Homeowners Allege PML Wrote that Unit Could Be Used as Office
November 2, 2007
Homeowners Stephen and Abigail Johnson own a townhouse in Redwood Shores, California, which is also managed by PML. These homeowners have filed a lawsuit against PML and their association alleging, among other things:
8. In and about March of 2007, Plaintiffs were the trustees of the Stephen and Abigail Johnson Trust and also were both professional consultants handling marketing issues through their wholly owned corporation Roeder-Johnson Corporation. Plaintiff, S. JOHNSON, was and is an avid yachtsman, pilot, photographer, and computer graphics hobbyist. Seeing that they no longer needed a commercial office in an era where the Internet has been responsible for the rapid growth of "virtual" offices operated in homes with simply a computer and network connection and needing more space to pursue their hobbies and interests, Plaintiffs decided to expand their home offices to make more space both for their personal pursuits, and to have a convenient but virtual home base for their consulting practice. Also, their commercial office space contained many pieces of expensive furniture which they wanted to keep and for which they did not want to pay storage fees. The solution, expanding their home offices into a multipurpose space, fit their needs on all accounts.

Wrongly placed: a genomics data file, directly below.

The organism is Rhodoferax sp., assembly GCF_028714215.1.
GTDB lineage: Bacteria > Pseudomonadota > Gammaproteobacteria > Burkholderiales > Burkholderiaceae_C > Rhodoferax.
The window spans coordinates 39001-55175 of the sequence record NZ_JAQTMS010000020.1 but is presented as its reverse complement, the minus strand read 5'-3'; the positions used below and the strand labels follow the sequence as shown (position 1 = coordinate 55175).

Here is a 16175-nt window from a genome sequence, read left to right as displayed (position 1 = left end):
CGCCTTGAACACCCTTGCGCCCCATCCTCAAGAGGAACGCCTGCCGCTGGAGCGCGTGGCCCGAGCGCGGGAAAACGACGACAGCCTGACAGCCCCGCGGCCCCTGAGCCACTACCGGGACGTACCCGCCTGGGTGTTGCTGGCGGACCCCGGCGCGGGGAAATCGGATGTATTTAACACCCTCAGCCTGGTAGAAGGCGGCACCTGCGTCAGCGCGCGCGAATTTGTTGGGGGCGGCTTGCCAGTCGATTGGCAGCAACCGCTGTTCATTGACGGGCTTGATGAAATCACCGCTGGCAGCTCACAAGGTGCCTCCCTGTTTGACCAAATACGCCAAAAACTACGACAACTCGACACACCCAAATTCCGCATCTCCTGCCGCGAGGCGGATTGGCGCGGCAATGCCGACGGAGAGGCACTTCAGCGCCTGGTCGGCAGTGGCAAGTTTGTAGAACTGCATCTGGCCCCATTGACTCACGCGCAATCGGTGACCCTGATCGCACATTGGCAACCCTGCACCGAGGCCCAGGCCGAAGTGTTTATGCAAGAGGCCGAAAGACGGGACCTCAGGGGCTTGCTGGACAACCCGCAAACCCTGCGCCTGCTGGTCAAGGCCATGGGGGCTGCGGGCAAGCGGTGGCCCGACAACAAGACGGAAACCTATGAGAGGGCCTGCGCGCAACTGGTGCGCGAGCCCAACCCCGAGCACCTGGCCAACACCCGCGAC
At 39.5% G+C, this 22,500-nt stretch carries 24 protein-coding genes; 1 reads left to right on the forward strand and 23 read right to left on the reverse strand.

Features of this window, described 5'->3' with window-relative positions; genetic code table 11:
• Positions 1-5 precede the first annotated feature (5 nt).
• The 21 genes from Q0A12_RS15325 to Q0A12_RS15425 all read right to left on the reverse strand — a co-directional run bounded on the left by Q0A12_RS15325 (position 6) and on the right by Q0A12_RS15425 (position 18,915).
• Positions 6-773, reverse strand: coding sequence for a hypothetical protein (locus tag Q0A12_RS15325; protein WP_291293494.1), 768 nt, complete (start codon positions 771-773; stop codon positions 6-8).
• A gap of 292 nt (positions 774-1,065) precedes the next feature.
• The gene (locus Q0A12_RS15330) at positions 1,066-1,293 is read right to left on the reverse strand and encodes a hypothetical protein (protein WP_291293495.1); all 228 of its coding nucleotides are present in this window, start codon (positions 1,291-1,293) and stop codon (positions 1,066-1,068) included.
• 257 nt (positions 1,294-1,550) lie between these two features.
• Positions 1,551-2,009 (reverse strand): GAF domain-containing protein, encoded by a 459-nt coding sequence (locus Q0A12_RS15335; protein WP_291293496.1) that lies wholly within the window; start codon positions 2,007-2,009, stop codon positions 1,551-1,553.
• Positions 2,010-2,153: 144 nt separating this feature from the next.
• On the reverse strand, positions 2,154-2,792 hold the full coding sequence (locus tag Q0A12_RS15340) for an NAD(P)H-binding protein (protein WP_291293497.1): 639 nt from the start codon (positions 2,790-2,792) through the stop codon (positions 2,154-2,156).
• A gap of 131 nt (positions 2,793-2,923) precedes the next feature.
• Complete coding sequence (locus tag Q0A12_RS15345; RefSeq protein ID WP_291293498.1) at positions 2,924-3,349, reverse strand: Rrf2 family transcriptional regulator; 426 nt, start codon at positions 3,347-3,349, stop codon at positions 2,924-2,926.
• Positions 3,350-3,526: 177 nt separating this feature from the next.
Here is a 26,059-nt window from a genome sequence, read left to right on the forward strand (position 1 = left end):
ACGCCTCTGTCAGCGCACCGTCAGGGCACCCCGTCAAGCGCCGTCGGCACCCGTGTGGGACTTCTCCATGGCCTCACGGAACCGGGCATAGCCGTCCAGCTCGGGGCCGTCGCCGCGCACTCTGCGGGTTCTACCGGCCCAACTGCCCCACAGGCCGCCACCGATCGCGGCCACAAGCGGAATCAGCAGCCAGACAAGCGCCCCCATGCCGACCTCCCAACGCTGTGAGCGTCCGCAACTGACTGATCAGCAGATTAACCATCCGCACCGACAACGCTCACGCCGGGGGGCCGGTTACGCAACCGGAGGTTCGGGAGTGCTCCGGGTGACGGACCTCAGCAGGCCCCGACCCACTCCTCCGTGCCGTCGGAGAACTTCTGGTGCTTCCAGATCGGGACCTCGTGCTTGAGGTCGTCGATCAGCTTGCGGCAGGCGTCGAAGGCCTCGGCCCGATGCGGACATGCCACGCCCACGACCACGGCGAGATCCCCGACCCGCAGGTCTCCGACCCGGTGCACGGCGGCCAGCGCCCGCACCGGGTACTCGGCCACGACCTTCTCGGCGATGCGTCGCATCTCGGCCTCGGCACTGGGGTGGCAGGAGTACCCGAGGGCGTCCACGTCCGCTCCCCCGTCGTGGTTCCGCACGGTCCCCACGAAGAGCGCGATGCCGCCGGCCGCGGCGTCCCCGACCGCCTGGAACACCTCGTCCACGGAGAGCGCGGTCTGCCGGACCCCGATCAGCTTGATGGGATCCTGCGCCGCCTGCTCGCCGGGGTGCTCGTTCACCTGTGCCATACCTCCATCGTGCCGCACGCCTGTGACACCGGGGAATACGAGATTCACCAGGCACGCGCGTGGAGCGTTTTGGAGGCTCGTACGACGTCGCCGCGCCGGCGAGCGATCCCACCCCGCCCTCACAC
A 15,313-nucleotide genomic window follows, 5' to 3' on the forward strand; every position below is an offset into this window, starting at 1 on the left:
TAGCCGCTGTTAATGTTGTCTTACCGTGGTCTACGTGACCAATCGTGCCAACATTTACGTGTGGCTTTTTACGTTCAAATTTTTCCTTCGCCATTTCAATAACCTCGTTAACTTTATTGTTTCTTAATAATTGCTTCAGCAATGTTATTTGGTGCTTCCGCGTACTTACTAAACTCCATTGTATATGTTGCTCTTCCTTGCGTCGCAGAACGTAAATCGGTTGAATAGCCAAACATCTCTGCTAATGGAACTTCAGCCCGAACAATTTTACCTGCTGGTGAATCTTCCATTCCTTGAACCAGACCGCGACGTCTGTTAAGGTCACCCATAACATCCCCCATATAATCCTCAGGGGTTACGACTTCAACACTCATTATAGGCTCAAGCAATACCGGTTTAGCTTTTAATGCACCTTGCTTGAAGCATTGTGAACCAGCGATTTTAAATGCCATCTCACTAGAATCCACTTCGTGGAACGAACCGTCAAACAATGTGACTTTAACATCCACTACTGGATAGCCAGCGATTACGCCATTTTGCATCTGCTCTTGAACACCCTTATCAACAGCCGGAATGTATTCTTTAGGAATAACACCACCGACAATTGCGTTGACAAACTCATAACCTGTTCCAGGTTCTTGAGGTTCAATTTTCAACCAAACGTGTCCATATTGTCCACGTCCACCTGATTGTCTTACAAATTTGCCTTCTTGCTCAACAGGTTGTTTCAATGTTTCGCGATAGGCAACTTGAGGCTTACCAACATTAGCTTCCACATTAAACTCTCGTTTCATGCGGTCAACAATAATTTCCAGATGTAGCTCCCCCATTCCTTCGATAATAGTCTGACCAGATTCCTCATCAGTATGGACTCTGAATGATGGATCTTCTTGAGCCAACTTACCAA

9. Being unable to remodel their existing home offices to meet their broader needs or add on to their residence, and failing to purchase an adjacent house as a means for expanding their residence across two adjoining properties, they finally ascertained that the consolidated features of a much expanded residence could be conveniently allocated across non-adjacent properties, and looked at nearby PELICAN as a possible location for a portion of their expanded residence. Since one of the uses contemplated for the expansion was a virtual office for their consulting practice, they carefully reviewed the PELICAN CC&R's and found that professional offices were specifically allowed as well as the simple remodeling envisioned to perfect the space to fit their various needs.
However, in an abundance of caution, the JOHNSONS, in writing, specifically asked PELICAN and PML to confirm that they could modify the proposed space and, even more importantly, that they could operate their professional virtual office from the condominium. The JOHNSONS made it clear that affirmative confirmation was a contingency that would have to take place in order for them to go through with the purchase. PELICAN and PML via PML confirmed in writing that the JOHNSON'S could make the small architectural additions contemplated, and that they could operate their professional business from the home.
Well, apparently everybody changed their mind and started harassing the homeowners.
Trial starts November 3, 2008. Lawsuit settled out of court.